KUCHING (Nov 28): At least 500 individuals in Sarawak are diagnosed with kidney failure and have to begin their dialysis treatment while between 200 and 250 kidney patients die every year, said Local Government and Housing Minister Dato Sri Dr Sim Kui Hian today.
He pointed out that this gave rise to a net increase of about 250 to 300 new kidney patients in the state on an annual basis.
“The total number of kidney patients in Sarawak is 3,544, with 90 per cent of them on haemodialysis and the rest on peritoneal dialysis,” he said when witnessing the handover of RM40,000 from OCBC Bank Kuching Branch to Kidney Association of Sarawak (KAS) and Rotary Club of Kuching (RCK) during a ceremony held at the KAS-National Kidney Foundation (NKF) Dialysis Centre at Jalan Tun Ahmad Zaidi Adruce here.
On hand to present the cheque was OCBC Bank Kuching Branch senior manager Jessie Lim, and on the receiving end were KAS deputy president Dr Simon Wong and RCK president Mona Abdul Manap.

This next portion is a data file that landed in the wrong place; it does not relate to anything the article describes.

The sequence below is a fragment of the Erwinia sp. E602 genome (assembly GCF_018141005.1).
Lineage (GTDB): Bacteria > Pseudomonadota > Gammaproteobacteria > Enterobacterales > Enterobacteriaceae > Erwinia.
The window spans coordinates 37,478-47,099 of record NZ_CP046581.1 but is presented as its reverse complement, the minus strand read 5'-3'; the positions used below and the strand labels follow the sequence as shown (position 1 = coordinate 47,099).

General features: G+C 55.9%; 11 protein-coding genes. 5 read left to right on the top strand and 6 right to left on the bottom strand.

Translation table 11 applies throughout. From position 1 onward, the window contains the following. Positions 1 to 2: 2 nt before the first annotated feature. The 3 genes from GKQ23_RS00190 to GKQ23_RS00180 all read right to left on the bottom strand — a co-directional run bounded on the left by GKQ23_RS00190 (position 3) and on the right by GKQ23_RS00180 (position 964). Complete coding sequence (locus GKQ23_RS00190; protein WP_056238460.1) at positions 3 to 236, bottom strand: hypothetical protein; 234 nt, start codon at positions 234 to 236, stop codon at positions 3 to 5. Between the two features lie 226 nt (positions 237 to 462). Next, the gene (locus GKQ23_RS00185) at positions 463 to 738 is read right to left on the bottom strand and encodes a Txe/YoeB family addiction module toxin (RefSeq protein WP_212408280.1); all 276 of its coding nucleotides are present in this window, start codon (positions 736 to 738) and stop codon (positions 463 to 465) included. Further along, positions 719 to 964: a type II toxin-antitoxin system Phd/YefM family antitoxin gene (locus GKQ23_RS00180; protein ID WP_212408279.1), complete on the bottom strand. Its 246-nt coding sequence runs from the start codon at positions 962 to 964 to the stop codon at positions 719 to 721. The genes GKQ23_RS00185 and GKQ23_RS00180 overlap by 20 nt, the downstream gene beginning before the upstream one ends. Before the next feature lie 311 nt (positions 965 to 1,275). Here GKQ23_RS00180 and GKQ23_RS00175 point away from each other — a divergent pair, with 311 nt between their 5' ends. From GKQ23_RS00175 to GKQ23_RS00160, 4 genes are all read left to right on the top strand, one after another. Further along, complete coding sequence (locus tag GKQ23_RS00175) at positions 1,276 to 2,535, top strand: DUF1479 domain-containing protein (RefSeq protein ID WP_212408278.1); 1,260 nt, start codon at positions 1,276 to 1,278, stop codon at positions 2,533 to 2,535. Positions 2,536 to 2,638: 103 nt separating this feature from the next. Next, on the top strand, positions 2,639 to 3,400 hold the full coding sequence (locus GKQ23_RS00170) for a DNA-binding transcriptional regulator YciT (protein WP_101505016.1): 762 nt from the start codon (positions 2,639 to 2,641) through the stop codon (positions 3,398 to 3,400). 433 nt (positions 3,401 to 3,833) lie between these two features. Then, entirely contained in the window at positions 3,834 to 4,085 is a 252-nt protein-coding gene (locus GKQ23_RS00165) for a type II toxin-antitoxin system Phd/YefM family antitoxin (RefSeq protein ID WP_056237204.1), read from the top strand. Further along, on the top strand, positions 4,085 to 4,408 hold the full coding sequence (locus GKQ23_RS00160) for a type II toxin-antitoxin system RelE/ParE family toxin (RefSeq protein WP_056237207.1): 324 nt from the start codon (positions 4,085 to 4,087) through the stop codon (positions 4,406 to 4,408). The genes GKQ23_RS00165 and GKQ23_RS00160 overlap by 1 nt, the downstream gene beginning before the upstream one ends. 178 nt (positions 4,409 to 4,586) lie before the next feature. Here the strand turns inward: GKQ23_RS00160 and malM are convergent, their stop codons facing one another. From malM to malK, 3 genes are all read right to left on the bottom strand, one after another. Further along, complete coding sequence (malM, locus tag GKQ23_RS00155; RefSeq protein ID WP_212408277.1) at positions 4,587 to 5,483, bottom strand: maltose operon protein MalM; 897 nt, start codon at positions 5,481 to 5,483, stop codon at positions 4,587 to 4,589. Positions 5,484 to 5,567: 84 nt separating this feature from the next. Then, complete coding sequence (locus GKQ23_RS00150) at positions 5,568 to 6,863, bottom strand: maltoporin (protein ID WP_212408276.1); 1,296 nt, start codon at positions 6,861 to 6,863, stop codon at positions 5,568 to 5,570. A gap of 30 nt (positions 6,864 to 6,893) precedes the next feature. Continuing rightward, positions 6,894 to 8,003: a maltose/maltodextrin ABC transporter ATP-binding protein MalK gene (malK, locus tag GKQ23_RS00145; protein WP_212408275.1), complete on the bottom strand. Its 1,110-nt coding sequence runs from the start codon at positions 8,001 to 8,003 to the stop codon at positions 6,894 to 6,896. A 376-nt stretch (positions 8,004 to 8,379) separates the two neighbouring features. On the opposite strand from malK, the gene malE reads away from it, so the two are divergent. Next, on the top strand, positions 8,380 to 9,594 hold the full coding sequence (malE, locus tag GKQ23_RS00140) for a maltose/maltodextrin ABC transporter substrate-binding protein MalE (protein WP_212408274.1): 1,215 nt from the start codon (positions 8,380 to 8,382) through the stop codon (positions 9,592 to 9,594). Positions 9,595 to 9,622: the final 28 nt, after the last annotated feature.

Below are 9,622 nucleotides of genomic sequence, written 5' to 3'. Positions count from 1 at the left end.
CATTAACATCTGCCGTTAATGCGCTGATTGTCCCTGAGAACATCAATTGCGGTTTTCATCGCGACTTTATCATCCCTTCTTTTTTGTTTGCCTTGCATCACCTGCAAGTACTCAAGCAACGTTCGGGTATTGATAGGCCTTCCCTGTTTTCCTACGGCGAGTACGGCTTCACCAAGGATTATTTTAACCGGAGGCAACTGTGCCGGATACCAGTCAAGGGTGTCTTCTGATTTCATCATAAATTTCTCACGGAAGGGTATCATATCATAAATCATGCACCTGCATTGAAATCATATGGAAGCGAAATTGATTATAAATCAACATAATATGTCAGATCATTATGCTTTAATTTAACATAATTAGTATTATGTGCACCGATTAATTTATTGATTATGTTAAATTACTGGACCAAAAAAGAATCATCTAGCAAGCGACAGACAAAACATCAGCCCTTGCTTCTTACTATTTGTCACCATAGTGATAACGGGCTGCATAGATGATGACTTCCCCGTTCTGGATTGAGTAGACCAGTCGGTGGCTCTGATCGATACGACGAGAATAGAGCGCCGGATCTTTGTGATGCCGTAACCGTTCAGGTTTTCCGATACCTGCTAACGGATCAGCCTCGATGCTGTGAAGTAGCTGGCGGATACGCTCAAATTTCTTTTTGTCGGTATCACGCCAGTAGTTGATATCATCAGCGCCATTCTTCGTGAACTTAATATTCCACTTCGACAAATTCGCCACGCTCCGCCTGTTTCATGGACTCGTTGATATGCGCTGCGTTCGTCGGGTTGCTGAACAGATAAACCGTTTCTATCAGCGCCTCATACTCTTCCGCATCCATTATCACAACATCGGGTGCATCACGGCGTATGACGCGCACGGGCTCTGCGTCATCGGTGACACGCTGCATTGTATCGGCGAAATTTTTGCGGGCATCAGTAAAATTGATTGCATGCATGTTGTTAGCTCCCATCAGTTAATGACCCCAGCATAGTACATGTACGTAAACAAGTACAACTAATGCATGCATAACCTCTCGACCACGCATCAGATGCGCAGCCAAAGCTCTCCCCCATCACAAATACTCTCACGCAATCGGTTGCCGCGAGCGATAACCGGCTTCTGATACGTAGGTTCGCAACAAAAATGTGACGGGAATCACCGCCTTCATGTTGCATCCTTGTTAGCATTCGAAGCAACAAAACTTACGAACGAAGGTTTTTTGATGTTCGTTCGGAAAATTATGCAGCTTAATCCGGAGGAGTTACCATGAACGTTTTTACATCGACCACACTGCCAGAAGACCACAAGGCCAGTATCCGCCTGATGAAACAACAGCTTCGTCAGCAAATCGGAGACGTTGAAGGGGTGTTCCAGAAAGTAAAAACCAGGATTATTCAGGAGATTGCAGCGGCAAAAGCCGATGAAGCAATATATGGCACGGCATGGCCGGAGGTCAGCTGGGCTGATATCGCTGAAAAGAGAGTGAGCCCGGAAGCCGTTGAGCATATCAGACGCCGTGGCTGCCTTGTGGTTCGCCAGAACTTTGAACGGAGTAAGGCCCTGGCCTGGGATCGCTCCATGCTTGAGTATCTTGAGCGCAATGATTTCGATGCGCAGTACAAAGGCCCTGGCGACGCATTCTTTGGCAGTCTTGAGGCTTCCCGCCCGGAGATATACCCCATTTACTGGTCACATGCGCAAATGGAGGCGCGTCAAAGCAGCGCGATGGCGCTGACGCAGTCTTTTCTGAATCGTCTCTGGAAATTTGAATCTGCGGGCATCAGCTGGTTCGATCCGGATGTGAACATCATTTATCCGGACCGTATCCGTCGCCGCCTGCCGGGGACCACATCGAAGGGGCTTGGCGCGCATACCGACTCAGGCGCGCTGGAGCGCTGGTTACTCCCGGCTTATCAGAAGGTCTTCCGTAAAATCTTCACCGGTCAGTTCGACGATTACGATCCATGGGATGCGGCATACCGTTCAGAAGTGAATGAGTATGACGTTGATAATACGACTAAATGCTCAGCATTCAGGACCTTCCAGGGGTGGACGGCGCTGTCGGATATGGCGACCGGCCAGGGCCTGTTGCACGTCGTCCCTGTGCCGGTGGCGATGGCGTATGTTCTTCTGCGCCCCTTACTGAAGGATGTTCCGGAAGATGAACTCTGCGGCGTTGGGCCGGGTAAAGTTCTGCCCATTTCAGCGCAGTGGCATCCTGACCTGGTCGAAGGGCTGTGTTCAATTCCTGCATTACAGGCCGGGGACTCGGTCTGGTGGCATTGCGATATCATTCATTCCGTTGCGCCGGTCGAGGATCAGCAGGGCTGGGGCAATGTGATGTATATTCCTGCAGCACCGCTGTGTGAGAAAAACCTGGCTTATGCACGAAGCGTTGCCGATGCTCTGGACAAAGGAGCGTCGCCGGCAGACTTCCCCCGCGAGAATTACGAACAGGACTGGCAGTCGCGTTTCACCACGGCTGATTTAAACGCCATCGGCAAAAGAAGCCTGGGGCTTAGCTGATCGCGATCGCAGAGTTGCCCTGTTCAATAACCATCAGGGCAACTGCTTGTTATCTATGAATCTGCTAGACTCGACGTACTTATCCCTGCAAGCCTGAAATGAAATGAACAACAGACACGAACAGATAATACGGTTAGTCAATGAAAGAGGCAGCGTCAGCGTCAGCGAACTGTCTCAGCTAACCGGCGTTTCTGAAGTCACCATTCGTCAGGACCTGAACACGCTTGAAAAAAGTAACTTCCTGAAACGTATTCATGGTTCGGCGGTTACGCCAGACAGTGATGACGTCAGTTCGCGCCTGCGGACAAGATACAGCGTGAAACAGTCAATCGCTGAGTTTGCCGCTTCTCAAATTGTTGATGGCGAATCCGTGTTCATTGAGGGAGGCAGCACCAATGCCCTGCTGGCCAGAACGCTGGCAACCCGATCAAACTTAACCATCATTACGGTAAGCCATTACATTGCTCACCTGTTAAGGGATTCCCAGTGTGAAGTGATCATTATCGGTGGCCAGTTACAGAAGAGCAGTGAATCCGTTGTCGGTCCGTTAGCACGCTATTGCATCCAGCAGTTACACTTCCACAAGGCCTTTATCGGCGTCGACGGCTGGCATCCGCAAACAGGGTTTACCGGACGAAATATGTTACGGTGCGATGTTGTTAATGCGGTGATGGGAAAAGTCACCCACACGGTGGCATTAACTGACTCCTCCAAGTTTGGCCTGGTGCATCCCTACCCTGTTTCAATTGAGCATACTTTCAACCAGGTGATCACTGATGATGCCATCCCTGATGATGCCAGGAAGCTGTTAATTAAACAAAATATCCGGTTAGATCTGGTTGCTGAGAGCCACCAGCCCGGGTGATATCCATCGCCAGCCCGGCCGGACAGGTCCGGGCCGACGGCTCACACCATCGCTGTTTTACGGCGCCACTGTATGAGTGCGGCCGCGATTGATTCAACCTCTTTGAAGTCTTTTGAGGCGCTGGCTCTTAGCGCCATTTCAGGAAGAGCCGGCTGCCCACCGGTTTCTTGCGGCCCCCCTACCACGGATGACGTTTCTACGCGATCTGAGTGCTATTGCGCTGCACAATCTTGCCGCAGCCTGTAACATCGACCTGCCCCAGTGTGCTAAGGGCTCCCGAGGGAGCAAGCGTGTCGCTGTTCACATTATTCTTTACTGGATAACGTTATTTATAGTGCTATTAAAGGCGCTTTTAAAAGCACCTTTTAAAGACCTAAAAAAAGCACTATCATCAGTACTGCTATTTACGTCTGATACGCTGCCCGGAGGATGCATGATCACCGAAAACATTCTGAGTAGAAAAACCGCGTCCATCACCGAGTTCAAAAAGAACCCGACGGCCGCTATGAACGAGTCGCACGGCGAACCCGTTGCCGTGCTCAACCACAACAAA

According to Dr Sim, kidney patients on haemodialysis need to visit the dialysis centre three times a week, with each session lasting up to four hours.
In Sarawak, he said non-governmental organisations (NGOs) provided 34 per cent of the haemodialysis treatment available across the state.
He added that the Ministry of Health (MoH) contributed 39 per cent and the rest came from the private sector.
At present, he said there were five NGO-run dialysis centres in Kuching, two in Sibu and one each in Miri, Bintulu and Serian.
For these centres, he said patients were expected to pay between RM90 and RM150 per haemodialysis treatment session, adding that the private sector charged between RM200 and RM300 per patient per session.
Dr Sim said the state government had been providing full or partial subsidies to poor patients for them to undergo haemodialysis treatment.
“For those who go to MoH for haemodialysis, they have to pay RM13 per session.”
He pointed out that haemodialysis treatment had enabled kidney patients to live another 15 to 20 years.
On prevention of the disease, he advised all to cut down on the intake of soft drinks, sugar and carbohydrates, noting that half of the kidney patients died of heart diseases.
Dr Sim also commended the NGOs in the state for providing haemodialysis treatment for kidney patients.
“With about 300 new kidney patients every year, we will need 50 new machines every year,” he added.
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